The Kikuyu easily assimilated into the Pygmy and Okiek communities they found living around Mt. Kenya. A shared sense of loss could explain the relatively peaceful manner in which this happened. Even if some used force, a good portion of former Atlantians were simply searching for new land to cultivate. If they came to dominate later on, it would only be after many years of population expansion.
Aside from high birth rates, new waves of people continued to arrive, with one outstanding route being from Egypt through Ethiopia. These are the ones who brought stories of Abyssinia, Egypt, and the wild Levant. They also interacted with many native Egyptians who would later move south after the collapse of the black Pharaonic dynasty there.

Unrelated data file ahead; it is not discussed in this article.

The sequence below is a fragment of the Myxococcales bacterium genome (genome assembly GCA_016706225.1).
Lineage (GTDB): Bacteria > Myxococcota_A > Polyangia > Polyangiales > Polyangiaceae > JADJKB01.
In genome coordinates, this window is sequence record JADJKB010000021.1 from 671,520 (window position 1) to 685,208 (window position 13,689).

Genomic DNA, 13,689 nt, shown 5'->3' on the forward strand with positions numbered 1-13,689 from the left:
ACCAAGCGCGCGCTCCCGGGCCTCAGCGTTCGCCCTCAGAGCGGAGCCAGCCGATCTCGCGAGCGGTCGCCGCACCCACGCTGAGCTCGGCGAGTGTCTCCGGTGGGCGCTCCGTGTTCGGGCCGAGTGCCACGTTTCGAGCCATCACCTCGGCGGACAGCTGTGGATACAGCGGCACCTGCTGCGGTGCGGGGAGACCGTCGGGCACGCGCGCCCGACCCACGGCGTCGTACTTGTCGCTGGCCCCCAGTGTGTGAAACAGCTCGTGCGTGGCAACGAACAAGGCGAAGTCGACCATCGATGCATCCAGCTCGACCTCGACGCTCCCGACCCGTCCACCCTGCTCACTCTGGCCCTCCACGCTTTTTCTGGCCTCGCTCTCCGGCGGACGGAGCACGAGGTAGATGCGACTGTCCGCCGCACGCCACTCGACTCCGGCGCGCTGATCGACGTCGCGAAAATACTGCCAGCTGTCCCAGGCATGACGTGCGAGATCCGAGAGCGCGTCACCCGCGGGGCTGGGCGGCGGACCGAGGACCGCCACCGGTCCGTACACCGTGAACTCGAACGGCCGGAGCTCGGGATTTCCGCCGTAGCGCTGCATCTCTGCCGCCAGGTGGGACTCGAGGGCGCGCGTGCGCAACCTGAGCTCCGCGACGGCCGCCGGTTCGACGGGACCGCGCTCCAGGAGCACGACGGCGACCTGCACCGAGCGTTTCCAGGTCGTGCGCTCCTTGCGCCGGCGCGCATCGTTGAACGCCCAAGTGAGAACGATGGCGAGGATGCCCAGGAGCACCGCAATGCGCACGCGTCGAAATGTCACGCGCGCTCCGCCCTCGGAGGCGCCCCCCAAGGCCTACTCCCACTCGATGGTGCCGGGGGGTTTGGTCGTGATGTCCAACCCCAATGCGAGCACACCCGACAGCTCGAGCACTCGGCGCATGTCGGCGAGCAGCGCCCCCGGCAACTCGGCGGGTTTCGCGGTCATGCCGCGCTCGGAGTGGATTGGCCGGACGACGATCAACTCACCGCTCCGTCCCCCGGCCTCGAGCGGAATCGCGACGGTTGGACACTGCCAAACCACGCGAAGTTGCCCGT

And when the Maasai started arriving in Kenya in 16th and 17th centuries, they formed an alliance with the Agikuyu almost automatically. The latter used the military might of Maasai Morans to secure their claim to the Kenyan highlands while the Maasai got to maintain their militaristic lifestyle.
The evidence for a Northern African origin of African Bantus is overwhelming. That Green Sahara is also the mystical land of Atlantis is subject to more debate. But it is a debate that we need to be leading.
In Faded, Alan Walker sings;
Atlantis, under the sea
Where are you now?
Finally, a conclusive answer: all over the place, Alan!